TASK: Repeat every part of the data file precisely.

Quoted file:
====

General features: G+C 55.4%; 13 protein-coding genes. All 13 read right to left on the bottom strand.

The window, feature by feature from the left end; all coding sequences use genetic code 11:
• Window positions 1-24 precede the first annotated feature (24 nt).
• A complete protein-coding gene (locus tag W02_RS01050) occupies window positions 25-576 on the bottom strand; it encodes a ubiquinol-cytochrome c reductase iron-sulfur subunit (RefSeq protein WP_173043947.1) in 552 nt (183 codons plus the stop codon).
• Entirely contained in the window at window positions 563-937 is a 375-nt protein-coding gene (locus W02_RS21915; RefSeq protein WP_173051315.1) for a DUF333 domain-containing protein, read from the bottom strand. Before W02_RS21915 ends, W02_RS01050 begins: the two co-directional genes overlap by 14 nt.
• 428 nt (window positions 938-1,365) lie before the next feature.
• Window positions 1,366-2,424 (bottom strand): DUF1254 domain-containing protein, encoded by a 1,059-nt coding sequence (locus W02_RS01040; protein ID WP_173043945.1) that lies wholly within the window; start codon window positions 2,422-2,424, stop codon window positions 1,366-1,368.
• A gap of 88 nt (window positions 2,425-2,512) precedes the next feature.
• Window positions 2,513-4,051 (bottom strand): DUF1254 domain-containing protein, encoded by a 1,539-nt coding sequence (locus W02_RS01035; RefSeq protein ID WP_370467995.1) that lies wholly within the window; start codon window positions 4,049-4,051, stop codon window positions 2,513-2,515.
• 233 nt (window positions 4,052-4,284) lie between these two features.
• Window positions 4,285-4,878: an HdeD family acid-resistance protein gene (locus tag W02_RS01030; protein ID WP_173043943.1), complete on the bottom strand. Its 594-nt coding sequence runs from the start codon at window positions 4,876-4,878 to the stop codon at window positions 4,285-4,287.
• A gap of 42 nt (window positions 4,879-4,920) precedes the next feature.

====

General features: G+C 55.4%; 13 protein-coding genes. All 13 read right to left on the bottom strand.

The window, feature by feature from the left end; all coding sequences use genetic code 11:
• Window positions 1-24 precede the first annotated feature (24 nt).
• A complete protein-coding gene (locus tag W02_RS01050) occupies window positions 25-576 on the bottom strand; it encodes a ubiquinol-cytochrome c reductase iron-sulfur subunit (RefSeq protein WP_173043947.1) in 552 nt (183 codons plus the stop codon).
• Entirely contained in the window at window positions 563-937 is a 375-nt protein-coding gene (locus W02_RS21915; RefSeq protein WP_173051315.1) for a DUF333 domain-containing protein, read from the bottom strand. Before W02_RS21915 ends, W02_RS01050 begins: the two co-directional genes overlap by 14 nt.
• 428 nt (window positions 938-1,365) lie before the next feature.
• Window positions 1,366-2,424 (bottom strand): DUF1254 domain-containing protein, encoded by a 1,059-nt coding sequence (locus W02_RS01040; protein ID WP_173043945.1) that lies wholly within the window; start codon window positions 2,422-2,424, stop codon window positions 1,366-1,368.
• A gap of 88 nt (window positions 2,425-2,512) precedes the next feature.
• Window positions 2,513-4,051 (bottom strand): DUF1254 domain-containing protein, encoded by a 1,539-nt coding sequence (locus W02_RS01035; RefSeq protein ID WP_370467995.1) that lies wholly within the window; start codon window positions 4,049-4,051, stop codon window positions 2,513-2,515.
• 233 nt (window positions 4,052-4,284) lie between these two features.
• Window positions 4,285-4,878: an HdeD family acid-resistance protein gene (locus tag W02_RS01030; protein ID WP_173043943.1), complete on the bottom strand. Its 594-nt coding sequence runs from the start codon at window positions 4,876-4,878 to the stop codon at window positions 4,285-4,287.
• A gap of 42 nt (window positions 4,879-4,920) precedes the next feature.